By Kimberly Atkins on January 9, 2020

As the House readies a vote on Congressional authority in any future military action against Iran, Rep. Jim McGovern, chairman of the House Rules Committee, brushed off Republican criticism that the measure would tie the president’s hands.

“This resolution basically says if the president wants a war with Iran, he has to come to Congress. That’s all it says,” McGovern said at a hearing on the measure Wednesday night.

“When anybody talks about the president being restrained, I must have been living on a different planet the last week,” the Worcester Democrat said, adding that Americans have been “traumatized” by being brought “to the brink” of war with Iran. “I mean, I’ve been reading his Twitter account.”

But the resolution is not enough for some lawmakers. Rep. Joe Kennedy is calling for a vote on repealing the 2001 and 2002 Authorizations For Use of Military Force (AUMF), which the past three administrations have used to engage in military action.

“(F)or the better part of an entire generation, Congress has abdicated our Constitutional duty and allowed that dangerous mission creep to occur,” Kennedy said in a statement accompanying a letter to Pelosi this week. “Now, a reckless Commander in Chief has led our nation to the threshold of yet another war without the approval of the United States Congress and the Americans we represent.”

Other Democrats also back the revocation of past AUMFs, including Sen. Ed Markey, who Kennedy is vying to unseat.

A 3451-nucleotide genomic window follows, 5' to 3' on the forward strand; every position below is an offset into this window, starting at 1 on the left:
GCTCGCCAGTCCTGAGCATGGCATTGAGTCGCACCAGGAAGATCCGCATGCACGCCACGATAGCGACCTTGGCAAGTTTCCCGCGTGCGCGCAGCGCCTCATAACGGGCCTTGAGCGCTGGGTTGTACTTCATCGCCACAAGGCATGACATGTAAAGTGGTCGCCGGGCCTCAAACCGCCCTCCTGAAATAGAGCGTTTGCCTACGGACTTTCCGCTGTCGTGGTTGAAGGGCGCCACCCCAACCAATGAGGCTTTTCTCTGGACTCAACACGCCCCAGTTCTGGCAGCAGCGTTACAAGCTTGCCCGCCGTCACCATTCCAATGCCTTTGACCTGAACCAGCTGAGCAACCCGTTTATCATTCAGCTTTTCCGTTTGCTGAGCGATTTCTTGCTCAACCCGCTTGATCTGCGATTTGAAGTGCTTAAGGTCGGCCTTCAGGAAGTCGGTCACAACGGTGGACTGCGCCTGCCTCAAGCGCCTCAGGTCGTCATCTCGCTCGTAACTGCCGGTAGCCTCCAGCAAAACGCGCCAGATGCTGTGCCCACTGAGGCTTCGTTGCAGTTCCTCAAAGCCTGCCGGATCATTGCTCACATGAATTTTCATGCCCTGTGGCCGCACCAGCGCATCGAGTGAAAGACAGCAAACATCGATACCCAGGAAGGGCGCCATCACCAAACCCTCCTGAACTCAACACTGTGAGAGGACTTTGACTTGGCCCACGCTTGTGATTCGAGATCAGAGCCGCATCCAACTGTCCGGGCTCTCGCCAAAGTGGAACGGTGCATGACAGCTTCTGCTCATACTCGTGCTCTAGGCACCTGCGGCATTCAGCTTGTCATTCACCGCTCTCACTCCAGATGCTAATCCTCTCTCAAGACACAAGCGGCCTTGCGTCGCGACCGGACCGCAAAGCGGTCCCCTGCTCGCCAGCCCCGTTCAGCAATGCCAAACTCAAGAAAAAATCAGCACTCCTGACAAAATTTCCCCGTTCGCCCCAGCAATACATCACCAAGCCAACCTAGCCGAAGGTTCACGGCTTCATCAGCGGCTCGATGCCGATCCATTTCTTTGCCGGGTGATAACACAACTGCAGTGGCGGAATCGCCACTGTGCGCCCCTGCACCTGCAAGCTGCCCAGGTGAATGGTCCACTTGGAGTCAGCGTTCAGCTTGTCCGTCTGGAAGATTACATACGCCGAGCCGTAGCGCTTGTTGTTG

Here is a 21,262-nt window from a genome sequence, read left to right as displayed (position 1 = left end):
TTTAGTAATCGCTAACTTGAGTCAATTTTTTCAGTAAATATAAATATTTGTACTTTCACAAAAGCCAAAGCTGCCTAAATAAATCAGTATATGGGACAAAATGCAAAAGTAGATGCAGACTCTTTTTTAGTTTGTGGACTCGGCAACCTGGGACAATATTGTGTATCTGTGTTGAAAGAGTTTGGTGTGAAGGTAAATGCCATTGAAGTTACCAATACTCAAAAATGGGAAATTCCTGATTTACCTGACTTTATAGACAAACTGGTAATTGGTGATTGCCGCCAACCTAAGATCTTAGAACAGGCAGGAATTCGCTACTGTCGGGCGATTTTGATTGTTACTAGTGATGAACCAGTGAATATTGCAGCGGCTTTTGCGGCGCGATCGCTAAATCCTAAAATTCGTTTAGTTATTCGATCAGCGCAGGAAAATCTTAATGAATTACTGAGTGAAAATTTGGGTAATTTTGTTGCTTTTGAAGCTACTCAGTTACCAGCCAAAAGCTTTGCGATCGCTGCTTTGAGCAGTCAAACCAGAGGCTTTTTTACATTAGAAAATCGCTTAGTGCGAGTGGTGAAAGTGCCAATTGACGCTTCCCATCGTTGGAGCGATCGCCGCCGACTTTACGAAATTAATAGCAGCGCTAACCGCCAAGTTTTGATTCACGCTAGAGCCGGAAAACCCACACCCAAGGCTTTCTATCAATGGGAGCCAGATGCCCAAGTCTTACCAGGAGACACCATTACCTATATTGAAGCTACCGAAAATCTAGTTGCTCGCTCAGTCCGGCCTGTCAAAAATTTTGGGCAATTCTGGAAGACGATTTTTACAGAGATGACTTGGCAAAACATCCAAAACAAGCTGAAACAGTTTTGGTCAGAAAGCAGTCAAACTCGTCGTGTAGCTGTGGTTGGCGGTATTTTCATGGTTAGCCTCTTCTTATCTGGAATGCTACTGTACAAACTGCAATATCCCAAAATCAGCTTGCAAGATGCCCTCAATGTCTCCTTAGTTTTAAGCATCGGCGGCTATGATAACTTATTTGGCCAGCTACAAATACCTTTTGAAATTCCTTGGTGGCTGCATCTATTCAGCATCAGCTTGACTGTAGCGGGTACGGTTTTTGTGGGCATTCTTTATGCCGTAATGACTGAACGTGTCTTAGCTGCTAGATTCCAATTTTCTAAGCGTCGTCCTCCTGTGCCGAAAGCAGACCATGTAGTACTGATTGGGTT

“Congress needs to repeal the 2001 and 2002 authorizations for use of military force,” Markey said in a statement after Trump’s address to the nation on Iran Wednesday. Markey urged diplomacy with Iran “to defuse tensions and prevent any movement toward a nuclear-weapons program. We cannot allow Trump to lead us into a war with Iran.” 

Pelosi and Senate Majority Leader Mitch McConnell remain dug in over the start of Trump’s impeachment trial, with Pelosi holding impeachment articles to gain leverage over the Senate trial process, and McConnell vowing to move forward with or without Democratic cooperation.

But Rep. Katherine Clark, vice chair of the House Democratic Caucus, took issue with McConnell justifying his plan to proceed without an agreement on whether to call witnesses like former National Security Advisor John Bolton to testify. McConnell said he is following the same rules the Senate followed during the impeachment trial of former President Bill Clinton. 

“His comparison to the Clinton impeachment when it comes to calling witnesses is really an apples and oranges comparison,” Clark told reporters yesterday. “In the Clinton impeachment trial, those witnesses had already been deposed, they had testified and were part of [Ken] Starr’s report.”

Clark said, by contrast, Trump’s White House has refused to allow witnesses to testify.

“Here we have John Bolton coming forward saying he would respond to a subpoena, that he would come forward with the information that we need to know,” the Melrose Democrat said. “Continuing to block, to coordinate this trial with the White House makes the Senate leader complicit in this obstruction of the facts that we need to put forth in the impeachment trial and put forward in front of the American people.” 


Original story here.